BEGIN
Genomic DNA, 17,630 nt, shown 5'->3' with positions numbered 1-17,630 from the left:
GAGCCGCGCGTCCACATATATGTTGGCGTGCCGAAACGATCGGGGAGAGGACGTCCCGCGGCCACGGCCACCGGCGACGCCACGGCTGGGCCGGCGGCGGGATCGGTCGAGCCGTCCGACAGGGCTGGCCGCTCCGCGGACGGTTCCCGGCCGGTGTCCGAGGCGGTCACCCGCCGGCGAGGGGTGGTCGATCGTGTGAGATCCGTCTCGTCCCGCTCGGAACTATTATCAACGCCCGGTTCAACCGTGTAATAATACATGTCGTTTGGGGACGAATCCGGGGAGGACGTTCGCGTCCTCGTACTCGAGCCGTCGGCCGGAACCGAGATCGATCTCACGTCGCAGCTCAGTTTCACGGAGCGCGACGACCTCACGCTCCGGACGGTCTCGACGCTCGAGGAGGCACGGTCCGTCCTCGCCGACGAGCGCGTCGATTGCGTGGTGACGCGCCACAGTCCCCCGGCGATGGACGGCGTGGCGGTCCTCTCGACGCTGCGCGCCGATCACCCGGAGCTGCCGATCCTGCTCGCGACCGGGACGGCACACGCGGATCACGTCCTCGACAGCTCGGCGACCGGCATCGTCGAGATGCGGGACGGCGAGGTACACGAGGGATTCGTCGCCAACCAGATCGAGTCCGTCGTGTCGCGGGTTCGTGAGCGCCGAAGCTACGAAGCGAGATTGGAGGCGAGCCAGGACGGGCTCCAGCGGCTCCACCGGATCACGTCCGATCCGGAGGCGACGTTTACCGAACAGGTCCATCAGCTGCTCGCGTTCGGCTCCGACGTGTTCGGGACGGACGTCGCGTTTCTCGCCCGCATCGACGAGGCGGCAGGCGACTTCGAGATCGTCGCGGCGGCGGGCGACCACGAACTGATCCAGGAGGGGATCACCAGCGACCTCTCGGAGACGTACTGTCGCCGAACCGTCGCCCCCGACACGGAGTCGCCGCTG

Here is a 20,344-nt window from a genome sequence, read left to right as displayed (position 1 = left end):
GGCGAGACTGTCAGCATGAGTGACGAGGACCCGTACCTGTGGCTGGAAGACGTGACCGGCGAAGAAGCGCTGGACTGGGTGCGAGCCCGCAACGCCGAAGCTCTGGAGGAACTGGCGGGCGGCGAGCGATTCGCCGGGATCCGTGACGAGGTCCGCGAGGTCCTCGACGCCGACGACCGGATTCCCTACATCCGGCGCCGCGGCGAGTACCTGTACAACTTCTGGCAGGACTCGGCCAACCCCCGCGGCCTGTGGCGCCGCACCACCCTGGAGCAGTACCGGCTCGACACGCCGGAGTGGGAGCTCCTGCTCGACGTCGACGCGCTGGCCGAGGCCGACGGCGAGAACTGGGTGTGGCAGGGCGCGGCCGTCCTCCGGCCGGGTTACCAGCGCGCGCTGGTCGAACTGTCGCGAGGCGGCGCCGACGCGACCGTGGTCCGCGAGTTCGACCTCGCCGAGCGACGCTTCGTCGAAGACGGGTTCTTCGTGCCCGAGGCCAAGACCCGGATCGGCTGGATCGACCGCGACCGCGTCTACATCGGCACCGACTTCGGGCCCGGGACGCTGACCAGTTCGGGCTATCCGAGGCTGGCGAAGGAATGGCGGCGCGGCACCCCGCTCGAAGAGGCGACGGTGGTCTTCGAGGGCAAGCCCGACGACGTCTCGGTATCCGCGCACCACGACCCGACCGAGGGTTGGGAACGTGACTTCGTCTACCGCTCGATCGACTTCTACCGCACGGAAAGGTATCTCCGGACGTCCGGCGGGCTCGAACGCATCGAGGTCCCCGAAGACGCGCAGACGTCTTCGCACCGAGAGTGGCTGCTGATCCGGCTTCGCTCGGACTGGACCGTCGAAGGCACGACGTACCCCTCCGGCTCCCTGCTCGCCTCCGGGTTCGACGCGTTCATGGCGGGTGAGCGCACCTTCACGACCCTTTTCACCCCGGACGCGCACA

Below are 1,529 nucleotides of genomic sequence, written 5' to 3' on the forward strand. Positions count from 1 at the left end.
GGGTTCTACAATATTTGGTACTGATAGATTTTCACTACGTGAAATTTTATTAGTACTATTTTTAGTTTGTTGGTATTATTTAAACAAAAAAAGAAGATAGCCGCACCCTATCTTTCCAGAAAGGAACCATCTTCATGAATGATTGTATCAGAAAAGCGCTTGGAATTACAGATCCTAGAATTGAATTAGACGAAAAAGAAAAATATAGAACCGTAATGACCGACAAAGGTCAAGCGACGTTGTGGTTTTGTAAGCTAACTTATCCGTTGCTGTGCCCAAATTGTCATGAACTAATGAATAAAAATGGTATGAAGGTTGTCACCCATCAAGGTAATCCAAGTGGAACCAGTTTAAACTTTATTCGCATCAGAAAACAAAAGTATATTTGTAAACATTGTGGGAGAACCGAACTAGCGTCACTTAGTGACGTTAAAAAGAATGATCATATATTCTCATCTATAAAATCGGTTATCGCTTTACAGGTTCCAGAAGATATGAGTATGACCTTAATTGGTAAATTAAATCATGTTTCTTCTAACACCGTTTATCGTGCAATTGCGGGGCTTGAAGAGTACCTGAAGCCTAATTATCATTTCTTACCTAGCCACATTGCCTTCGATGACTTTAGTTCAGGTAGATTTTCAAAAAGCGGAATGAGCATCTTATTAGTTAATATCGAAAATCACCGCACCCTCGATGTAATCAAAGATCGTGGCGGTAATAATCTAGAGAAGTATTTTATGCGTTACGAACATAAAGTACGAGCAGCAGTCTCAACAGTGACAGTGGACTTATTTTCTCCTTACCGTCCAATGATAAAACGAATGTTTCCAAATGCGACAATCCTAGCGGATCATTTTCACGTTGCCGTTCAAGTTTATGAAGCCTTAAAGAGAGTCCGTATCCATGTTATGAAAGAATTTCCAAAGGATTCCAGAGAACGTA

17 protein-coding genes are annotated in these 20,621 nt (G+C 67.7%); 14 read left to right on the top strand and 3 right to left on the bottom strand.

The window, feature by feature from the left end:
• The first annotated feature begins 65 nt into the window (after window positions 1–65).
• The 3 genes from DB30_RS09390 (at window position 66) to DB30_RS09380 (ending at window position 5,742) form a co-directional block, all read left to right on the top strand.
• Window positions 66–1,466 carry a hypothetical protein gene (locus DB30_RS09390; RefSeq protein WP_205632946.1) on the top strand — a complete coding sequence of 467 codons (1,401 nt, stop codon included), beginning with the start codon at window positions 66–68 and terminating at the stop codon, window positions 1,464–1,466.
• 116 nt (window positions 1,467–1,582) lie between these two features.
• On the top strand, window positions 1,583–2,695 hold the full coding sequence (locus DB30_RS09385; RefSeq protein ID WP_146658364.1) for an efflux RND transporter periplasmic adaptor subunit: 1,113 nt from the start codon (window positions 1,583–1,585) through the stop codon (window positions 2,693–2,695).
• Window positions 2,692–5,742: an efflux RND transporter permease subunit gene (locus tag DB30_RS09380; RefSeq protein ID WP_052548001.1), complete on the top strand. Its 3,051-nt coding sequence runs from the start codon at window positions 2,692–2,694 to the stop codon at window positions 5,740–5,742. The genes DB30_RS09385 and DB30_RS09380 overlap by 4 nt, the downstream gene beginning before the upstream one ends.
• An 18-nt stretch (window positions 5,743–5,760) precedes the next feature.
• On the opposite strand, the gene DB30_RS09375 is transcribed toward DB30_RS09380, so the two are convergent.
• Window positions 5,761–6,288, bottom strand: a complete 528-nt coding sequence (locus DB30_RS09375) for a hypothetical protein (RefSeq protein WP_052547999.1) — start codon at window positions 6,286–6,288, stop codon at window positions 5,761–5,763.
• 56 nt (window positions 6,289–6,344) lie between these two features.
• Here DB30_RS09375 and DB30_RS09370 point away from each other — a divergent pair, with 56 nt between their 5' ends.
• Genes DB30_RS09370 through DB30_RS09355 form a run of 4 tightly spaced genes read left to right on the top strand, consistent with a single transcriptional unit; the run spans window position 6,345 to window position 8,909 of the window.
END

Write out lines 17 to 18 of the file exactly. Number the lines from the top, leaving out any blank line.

• Window positions 5,761–6,288, bottom strand: a complete 528-nt coding sequence (locus DB30_RS09375) for a hypothetical protein (RefSeq protein WP_052547999.1) — start codon at window positions 6,286–6,288, stop codon at window positions 5,761–5,763.
• 56 nt (window positions 6,289–6,344) lie between these two features.